ON TECH : A fair share for the musicians. Streaming services like Spotify and Apple Music rescued the music industry. They're also tearing it apart.

My colleague Den Sisario spoke with me about why streaming music has been a letdown for many musicians. The challenges reflect a larger question:

What happens when the promise of making a living online from music, writing or building apps doesn't match the reality?

.- Shira : How has streaming changed the music industry?

Ben : It's been the industry's salvation. Largely because of Spotify and other subscriptions, streaming provided the industry something it never had before : regular monthly revenue.

To oversimplify, the big winners are the streaming services and the large record companies. The losers are the 90 percent of artists who aren't at Beyonce's level of fame. And they're angry about not sharing in the music industry's success.

.- If more people are paying for music, why isn't that money trickling down?

There's a complicated and opaque formula that determines how the $10 monthly subscription for Spotify or Apple Music makes its way to artists. After those services take their cut, about $7 goes into a pot of money that gets split a bunch of ways - for the record labels, songwriters, music publishers, artists and others.

The more people listen to music, the less each song is worth, because it ci=uts the pie into smaller and smaller slices. I've seen statements from some fairly popular independent musicians that suggest they're making a pretty good living from streaming.

But often, unless musicians have a blockbuster number, they aren't making a great deal.

.- Who is to blame for this?

The streaming services and the record labels both bear responsibility.

Spotify pays a big chunk of its sales to the record labels, and then it's up to those labels to distribute the money to musicians. The music industry doesn't have a great track record of paying artists fairly.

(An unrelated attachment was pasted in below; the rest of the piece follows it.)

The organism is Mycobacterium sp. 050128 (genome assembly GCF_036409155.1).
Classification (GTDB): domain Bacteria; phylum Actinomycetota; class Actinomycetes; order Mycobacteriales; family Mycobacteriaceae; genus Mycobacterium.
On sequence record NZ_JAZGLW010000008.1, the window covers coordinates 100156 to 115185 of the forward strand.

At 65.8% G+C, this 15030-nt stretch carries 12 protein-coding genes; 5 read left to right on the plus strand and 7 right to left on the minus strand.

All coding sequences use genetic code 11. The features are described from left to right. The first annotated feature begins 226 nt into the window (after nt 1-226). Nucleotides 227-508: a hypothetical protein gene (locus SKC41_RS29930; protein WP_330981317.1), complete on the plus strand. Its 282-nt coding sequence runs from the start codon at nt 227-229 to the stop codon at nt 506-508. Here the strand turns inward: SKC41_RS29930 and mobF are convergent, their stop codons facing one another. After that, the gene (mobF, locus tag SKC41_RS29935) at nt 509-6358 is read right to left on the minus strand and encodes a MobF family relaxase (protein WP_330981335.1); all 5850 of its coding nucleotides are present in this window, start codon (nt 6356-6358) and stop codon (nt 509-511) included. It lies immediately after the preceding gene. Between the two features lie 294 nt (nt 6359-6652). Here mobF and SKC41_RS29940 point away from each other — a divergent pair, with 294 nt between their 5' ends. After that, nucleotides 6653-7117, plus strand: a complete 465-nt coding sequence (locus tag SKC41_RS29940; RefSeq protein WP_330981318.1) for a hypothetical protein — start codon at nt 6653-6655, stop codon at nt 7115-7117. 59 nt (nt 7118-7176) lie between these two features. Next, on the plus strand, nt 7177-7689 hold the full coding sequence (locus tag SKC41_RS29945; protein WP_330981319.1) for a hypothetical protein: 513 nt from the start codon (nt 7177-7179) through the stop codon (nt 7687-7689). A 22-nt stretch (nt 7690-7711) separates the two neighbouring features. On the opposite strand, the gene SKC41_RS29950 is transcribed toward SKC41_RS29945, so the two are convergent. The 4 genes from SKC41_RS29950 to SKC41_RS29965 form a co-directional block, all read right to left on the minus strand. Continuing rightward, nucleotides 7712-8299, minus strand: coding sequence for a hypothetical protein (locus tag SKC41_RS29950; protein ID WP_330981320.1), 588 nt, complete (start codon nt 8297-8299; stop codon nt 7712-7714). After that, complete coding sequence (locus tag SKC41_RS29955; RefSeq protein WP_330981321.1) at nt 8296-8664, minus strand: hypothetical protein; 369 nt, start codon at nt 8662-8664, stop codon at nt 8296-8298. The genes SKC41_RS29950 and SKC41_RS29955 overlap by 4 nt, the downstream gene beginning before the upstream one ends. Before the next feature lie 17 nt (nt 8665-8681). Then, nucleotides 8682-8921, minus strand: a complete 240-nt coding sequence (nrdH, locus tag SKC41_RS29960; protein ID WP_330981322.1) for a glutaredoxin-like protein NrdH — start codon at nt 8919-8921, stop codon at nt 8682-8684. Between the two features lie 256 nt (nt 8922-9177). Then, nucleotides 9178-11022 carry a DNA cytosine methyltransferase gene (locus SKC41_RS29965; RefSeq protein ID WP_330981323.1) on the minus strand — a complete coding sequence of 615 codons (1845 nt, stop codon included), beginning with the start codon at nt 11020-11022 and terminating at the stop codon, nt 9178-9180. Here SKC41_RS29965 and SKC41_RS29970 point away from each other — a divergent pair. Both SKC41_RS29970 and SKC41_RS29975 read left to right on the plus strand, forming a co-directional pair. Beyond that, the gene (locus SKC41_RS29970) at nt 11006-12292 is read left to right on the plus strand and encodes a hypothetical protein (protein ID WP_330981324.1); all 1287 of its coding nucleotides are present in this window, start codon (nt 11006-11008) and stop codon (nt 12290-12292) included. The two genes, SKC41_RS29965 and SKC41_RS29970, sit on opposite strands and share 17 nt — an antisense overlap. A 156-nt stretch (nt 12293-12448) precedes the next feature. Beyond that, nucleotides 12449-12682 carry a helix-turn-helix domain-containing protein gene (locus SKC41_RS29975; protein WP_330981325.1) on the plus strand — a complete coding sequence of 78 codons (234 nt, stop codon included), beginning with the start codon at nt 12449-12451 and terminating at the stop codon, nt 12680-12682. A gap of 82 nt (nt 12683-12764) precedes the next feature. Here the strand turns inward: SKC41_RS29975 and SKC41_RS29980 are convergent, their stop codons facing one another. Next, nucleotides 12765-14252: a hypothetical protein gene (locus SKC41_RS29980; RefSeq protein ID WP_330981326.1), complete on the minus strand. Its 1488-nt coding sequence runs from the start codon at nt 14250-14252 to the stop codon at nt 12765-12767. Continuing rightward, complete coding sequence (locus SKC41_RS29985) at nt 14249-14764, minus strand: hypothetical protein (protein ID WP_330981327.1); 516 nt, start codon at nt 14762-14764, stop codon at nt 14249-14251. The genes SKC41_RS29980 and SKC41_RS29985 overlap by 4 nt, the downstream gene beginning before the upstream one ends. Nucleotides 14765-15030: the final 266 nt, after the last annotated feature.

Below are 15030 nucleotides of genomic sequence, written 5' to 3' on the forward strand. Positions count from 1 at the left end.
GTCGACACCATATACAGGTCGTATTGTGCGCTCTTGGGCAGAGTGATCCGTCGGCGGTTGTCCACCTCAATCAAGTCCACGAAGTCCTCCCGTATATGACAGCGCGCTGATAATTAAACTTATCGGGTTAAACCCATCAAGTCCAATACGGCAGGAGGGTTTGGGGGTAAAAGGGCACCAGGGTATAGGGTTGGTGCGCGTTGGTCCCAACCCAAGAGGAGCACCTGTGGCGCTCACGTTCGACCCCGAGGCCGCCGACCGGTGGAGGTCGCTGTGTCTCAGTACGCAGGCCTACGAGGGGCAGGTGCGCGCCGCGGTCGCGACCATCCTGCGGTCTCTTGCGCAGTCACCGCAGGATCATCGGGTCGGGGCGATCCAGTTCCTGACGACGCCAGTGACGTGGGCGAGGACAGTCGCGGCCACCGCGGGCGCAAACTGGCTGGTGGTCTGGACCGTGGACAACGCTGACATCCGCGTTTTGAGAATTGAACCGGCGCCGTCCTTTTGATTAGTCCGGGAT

But Spotify is also nowhere close its stated mission of ''giving a million creative artists for opportunity to live off their art.'' It likely has around seven million artists on its platform, and Spotify figures show that only about 13,000 of them generated $50,000 or more in payments last year.

How can the number of people get to a million?

.- Haven't many musicians always felt exploited and underpaid?

Yes, but the streaming model has exacerbated the divide between superstars and everybody else. It's also a fallacy to dismiss musicians' complaints.

Economic inequality has been around a long time, but it still should be addressed.

.- What's the solution? Can streaming ever work for everyone?

There's a talk of changing the payments system to a ''user-centric model'' that would allocate payments based on what people listen to. If I listen only to Herbie Hancock on Spotify, my subscription fee goes only to him, after the service takes it cuts.

Proponents say this system would be more fair, especially to artists in niche genres. But there have been studies that say it's not that simple. And I wonder if it's too late to change.

.- Are any companies doing it differently?

There's a smaller music service, Bandcamp, that musicians tend to like. It lets artists limit how often their music is streamed and takes a relatively small commission on sales of song downloads, T-shirts and things like that.

It's proof that Spotify isn't the only way it can be done.

The World Students Society thanks authors Shira Ovide and Ben Sisario.


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